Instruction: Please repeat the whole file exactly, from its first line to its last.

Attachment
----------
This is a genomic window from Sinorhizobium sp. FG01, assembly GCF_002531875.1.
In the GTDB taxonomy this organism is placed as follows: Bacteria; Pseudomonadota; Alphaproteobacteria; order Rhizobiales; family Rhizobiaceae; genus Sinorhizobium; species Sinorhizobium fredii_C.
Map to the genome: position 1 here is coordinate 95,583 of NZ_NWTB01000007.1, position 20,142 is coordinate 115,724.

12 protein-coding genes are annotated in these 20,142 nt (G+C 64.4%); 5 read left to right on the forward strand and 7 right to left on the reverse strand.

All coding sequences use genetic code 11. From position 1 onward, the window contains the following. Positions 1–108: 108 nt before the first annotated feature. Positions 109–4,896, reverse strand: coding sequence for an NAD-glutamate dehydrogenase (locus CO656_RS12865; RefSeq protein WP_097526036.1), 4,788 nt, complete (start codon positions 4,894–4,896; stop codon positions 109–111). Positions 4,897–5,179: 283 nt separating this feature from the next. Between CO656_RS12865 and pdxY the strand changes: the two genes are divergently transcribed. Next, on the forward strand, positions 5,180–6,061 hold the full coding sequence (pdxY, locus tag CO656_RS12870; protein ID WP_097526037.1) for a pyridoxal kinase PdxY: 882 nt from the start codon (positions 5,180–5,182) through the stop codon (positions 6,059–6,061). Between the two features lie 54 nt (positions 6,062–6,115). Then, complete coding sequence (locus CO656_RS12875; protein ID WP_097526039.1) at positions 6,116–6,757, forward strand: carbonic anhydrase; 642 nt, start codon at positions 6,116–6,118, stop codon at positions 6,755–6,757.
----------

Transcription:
This is a genomic window from Sinorhizobium sp. FG01, assembly GCF_002531875.1.
In the GTDB taxonomy this organism is placed as follows: Bacteria; Pseudomonadota; Alphaproteobacteria; order Rhizobiales; family Rhizobiaceae; genus Sinorhizobium; species Sinorhizobium fredii_C.
Map to the genome: position 1 here is coordinate 95,583 of NZ_NWTB01000007.1, position 20,142 is coordinate 115,724.

12 protein-coding genes are annotated in these 20,142 nt (G+C 64.4%); 5 read left to right on the forward strand and 7 right to left on the reverse strand.

All coding sequences use genetic code 11. From position 1 onward, the window contains the following. Positions 1–108: 108 nt before the first annotated feature. Positions 109–4,896, reverse strand: coding sequence for an NAD-glutamate dehydrogenase (locus CO656_RS12865; RefSeq protein WP_097526036.1), 4,788 nt, complete (start codon positions 4,894–4,896; stop codon positions 109–111). Positions 4,897–5,179: 283 nt separating this feature from the next. Between CO656_RS12865 and pdxY the strand changes: the two genes are divergently transcribed. Next, on the forward strand, positions 5,180–6,061 hold the full coding sequence (pdxY, locus tag CO656_RS12870; protein ID WP_097526037.1) for a pyridoxal kinase PdxY: 882 nt from the start codon (positions 5,180–5,182) through the stop codon (positions 6,059–6,061). Between the two features lie 54 nt (positions 6,062–6,115). Then, complete coding sequence (locus CO656_RS12875; protein ID WP_097526039.1) at positions 6,116–6,757, forward strand: carbonic anhydrase; 642 nt, start codon at positions 6,116–6,118, stop codon at positions 6,755–6,757.